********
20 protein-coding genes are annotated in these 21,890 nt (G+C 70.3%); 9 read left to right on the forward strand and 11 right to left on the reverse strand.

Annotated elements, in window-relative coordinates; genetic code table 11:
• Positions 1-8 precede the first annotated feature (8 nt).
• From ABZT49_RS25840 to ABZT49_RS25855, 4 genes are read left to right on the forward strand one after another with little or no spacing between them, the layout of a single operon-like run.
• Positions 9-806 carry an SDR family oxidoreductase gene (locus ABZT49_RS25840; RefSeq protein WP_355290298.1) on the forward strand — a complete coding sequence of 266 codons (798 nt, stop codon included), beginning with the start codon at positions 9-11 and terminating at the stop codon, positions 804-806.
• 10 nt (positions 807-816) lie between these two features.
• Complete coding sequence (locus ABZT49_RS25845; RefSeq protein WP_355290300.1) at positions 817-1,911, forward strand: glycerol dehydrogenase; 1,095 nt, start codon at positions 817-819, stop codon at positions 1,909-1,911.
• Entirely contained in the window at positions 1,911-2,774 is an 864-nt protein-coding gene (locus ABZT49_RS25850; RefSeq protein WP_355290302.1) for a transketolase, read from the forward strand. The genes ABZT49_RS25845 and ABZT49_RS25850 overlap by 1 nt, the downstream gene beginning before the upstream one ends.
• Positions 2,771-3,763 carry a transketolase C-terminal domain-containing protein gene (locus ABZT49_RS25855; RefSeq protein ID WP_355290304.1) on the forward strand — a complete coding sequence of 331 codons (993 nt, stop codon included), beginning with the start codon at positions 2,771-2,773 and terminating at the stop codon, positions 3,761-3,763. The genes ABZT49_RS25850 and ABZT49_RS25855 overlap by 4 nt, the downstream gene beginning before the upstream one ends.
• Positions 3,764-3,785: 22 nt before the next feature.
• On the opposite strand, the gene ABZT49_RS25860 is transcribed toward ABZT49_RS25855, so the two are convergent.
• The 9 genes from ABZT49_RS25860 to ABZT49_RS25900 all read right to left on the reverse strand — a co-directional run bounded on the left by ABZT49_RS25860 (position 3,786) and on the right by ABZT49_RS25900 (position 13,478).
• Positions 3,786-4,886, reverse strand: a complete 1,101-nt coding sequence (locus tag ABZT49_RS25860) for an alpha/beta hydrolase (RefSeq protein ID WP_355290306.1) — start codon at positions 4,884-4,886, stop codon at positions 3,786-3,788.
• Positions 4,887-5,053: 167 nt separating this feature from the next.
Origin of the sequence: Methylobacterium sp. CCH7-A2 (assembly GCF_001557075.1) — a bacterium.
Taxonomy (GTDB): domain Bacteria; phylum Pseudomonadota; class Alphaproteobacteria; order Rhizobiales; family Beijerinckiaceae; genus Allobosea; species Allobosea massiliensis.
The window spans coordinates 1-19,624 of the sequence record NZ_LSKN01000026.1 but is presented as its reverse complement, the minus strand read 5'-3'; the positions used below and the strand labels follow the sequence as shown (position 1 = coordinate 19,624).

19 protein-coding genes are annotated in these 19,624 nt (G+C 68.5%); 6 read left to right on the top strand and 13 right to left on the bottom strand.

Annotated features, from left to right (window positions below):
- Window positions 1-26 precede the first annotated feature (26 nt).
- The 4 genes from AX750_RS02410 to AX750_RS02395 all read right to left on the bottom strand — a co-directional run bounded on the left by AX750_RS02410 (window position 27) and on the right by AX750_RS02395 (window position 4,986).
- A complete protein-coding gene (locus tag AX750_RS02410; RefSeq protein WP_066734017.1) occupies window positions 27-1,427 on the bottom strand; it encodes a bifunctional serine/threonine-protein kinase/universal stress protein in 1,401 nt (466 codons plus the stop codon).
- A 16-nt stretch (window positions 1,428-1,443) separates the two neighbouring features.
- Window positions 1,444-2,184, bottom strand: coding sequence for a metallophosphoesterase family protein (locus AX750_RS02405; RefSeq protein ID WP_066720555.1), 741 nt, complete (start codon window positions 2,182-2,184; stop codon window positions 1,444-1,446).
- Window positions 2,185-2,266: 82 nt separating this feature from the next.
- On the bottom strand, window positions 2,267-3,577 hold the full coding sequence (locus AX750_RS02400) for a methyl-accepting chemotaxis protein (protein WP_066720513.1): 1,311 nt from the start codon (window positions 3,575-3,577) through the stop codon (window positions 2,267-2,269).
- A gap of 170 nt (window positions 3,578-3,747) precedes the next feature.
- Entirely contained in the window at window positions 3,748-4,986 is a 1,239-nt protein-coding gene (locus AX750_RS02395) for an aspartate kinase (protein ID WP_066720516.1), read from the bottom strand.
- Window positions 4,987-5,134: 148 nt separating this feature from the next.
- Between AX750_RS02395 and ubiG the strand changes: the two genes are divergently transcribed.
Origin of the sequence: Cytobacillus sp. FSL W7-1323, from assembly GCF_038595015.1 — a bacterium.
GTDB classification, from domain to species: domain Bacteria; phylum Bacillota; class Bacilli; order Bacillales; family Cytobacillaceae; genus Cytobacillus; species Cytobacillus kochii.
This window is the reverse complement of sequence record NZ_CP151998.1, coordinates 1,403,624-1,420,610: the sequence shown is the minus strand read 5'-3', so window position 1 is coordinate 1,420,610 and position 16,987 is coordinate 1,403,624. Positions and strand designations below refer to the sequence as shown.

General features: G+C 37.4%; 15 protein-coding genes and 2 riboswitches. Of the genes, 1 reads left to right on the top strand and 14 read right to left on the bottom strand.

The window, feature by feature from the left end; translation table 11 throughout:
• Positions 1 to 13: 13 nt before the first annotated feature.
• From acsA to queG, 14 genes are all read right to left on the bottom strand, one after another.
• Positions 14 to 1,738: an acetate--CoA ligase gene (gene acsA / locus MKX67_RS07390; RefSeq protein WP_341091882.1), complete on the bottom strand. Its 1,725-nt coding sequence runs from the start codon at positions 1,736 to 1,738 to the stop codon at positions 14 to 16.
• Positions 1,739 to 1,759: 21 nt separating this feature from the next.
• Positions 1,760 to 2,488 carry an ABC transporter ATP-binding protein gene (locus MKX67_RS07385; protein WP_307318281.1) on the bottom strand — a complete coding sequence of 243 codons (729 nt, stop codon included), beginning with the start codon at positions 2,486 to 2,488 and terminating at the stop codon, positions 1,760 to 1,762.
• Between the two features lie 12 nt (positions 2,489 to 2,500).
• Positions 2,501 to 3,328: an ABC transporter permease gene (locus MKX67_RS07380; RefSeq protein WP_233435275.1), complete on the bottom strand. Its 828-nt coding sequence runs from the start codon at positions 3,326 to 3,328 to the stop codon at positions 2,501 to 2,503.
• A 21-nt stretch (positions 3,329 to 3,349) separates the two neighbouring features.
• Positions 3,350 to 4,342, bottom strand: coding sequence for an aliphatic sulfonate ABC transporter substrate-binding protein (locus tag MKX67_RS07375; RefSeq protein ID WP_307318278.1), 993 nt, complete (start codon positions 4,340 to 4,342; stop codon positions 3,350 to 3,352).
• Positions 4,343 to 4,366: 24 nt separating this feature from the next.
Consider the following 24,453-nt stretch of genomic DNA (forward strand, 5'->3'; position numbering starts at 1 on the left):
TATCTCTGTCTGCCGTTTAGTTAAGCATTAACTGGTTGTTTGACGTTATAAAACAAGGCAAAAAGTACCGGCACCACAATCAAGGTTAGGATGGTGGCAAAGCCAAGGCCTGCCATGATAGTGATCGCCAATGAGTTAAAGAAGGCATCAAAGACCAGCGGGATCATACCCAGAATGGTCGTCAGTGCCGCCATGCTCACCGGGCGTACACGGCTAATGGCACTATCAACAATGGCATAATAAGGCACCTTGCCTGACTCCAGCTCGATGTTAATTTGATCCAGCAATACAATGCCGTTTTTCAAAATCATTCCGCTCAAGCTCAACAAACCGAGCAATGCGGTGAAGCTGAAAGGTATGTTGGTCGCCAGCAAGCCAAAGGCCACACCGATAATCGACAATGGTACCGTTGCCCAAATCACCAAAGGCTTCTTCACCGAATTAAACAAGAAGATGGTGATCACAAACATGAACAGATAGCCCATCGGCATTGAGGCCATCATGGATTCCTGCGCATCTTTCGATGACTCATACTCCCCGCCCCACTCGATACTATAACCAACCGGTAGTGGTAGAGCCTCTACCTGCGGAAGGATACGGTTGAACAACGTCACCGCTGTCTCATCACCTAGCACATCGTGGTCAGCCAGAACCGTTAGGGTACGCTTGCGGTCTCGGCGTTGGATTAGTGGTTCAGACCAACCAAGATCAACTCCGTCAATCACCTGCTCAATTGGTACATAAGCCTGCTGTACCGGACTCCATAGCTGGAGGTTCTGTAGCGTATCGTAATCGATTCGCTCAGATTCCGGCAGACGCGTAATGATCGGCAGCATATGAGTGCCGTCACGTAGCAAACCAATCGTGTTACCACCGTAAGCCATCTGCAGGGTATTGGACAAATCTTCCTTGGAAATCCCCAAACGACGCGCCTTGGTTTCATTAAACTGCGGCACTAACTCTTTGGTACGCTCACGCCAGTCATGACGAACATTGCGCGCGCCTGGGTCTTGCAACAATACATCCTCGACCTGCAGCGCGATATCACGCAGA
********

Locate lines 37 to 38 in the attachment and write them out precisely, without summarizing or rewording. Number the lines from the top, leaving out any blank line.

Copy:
• From acsA to queG, 14 genes are all read right to left on the bottom strand, one after another.
• Positions 14 to 1,738: an acetate--CoA ligase gene (gene acsA / locus MKX67_RS07390; RefSeq protein WP_341091882.1), complete on the bottom strand. Its 1,725-nt coding sequence runs from the start codon at positions 1,736 to 1,738 to the stop codon at positions 14 to 16.